Dystrophy, Asphyxiating Thoracic
Dystrophy, Asphyxiating Thoracic
National Organization for Rare Disorders, Inc.
It is possible that the main title of the report Dystrophy, Asphyxiating Thoracic is not the name you expected. Please check the synonyms listing to find the alternate name(s) and disorder subdivision(s) covered by this report.
Related Disorders List
Information on the following diseases can be found in the Related Disorders section of this report:
- Chondroectodermal Dysplasia
- Diastrophic Dysplasia
- Metrophic Dwarfism
- Short Rib Polydactyly Syndrome (Types I, II, III, IV)
Asphyxiating thoracic dystrophy is a very rare form of congenital dwarfism affecting the development of the bone structure, particularly of the chest (thorax) but also of the legs and arms. Typical, major characteristics include failure of the rib cage to develop correctly, kidney problems (renal failure due to polycystitis), and shortened bones of the arms and legs.
Asphyxiating Thoracic Dystrophy (ATD) is characterized by insufficient growth of the rib cage (thorax) in newborns. The characteristic "bell-shaped" chest cavity results in the inability of the infant to breathe properly. Lung infections, high blood pressure, pancreatic cysts and the growth of too many fingers and toes (polydactyly) may also occur. ATD patients may also have insufficient growth of the pelvic bones and shortened long bones of the arms and legs. Breathing and kidney problems are the most serious complications of ATD.
The immediate problem in asphyxiating thoracic dystrophy is the hardening of the endochondral bone in the fetal rib cage (thorax). Beneath this physical problem is a genetic cause, and although it is clear that asphyxiating thoracic dystrophy is inherited as an autosomal recessive trait, the faulty chromosome and the location of the defective gene have not yet been established.
Chromosomes, which are present in the nucleus of human cells, carry the genetic information for each individual. Human body cells normally have 46 chromosomes. Pairs of human chromosomes are numbered from 1 through 22 and the sex chromosomes are designated X and Y. Males have one X and one Y chromosome and females have two X chromosomes. Each chromosome has a short arm designated "p" and a long arm designated "q". Chromosomes are further subdivided into many bands that are numbered. For example, "chromosome 11p13" refers to band 13 on the short arm of chromosome 11. The numbered bands specify the location of the thousands of genes that are present on each chromosome.
Genetic diseases are determined by the combination of genes for a particular trait which are on the chromosomes received from the father and the mother.
Recessive genetic disorders occur when an individual inherits the same one normal gene for the same trait from each parent. If an individual receives one normal gene and one gene for the disease, the person will be a carrier for the disease, but usually will not show symptoms. The risk for two carrier parents to both pass the defective gene and, therefore, have an affected child is 25% with each pregnancy. The risk to have a child who is a carrier like the parents is 50% with each pregnancy. The chance for a child to receive normal genes from both parents and be genetically normal for that particular trait is 25%. The risk is the same for males and females.
All individuals carry 4-5 abnormal genes. Parents who are close relatives (consanguineous) have a higher chance than unrelated parents to both carry the same abnormal gene, which increases the risk to have children with a recessive genetic disorder.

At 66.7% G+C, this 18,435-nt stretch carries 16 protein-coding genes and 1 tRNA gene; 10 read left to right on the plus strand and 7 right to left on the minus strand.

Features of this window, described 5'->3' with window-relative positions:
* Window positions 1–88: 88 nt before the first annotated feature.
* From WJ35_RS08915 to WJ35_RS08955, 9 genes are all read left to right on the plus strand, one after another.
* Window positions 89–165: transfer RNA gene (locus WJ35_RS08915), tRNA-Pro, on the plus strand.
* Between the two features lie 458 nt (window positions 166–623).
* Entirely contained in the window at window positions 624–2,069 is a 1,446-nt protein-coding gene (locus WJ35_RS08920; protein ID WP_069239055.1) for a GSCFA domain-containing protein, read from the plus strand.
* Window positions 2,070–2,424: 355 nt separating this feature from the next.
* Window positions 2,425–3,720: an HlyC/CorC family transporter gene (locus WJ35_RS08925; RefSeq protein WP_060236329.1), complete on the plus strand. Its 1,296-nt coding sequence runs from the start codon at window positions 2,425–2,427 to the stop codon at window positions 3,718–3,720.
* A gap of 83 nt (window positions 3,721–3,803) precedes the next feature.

The incidence of asphyxiating thoracic dystrophy is about 1 in 100,000 to 130,000 live births. Males and females appear to be affected in equal numbers, as do persons of various ethnic or racial backgrounds.
Symptoms of the following disorders can be similar to those of asphyxiating thoracic dystrophy. Comparisons may be useful for a differential diagnosis.
Chondroectodermal dysplasia features dwarfism with striking shortening of the extremities. Extra fingers and toes, fused wrists, dystrophy of the fingernails, lip abnormalities, and heart defects also occur in this disorder.
Metatrophic dwarfism is noticed in infancy, and is characterized by the development of a long narrow thorax, flattening of the vertebral bones and relatively short limbs. Progressive deformity of the bones of the thorax and spine causes a loss of pervious development of normal body proportions. This results in short-spine dwarfism with severe dysplasia of the skeleton.
Diastrophic dysplasia is a relatively common form of dwarfism characterized by short limbs and often complicated by cleft palate, clubfeet, hitchhiker thumb and/or cauliflower ears. Although breathing problems may be present at birth and continue thereafter, life expectancy is normal.
Short rib-polydactyly syndrome describes a group of four lethal skeletal dysplasias characterized by an undersized (hypoplastic) thorax, short ribs, short limbs, multiple fingers and toes (polydactyly), and abdominal (visceral) abnormalities. All of the variants are thought to be inherited in an autosomal recessive pattern.
The presentation and severity of asphyxiating thoracic dystrophy may vary considerably. Even the degree of difficulty in breathing may vary from life-threatening failure to the apparent absence of distress at all.
Prenatal diagnosis is now possible through ultrasound imaging. A combination of breathing difficulties in the presence of a small, narrow chest, along with obvious shortened limb development, is usually sufficient for a diagnosis.
The Vertical Expandable Prosthetic Titanium Rib (VEPTR) was approved by the FDA in 2004 as a treatment for thoracic insufficiency syndrome (TIS) in pediatric patients. TIS is a congenital condition where severe deformities of the chest, spine, and ribs prevent normal breathing and lung development. The VEPTR is an implanted, expandable device that helps straighten the spine and separate ribs so that the lungs can grow and fill with enough air to breathe. The length of the device can be adjusted as the patient grows. The titanium rib was developed at the University of Texas Health Science Center in San Antonio. It is manufactured by Synthes Spine Co.: http://www.synthes.com/sites/NA/Products/Spine/Screw_Hook_Rod_and_Clamp_System/Pages/VEPTR_and_VEPTR_II.aspx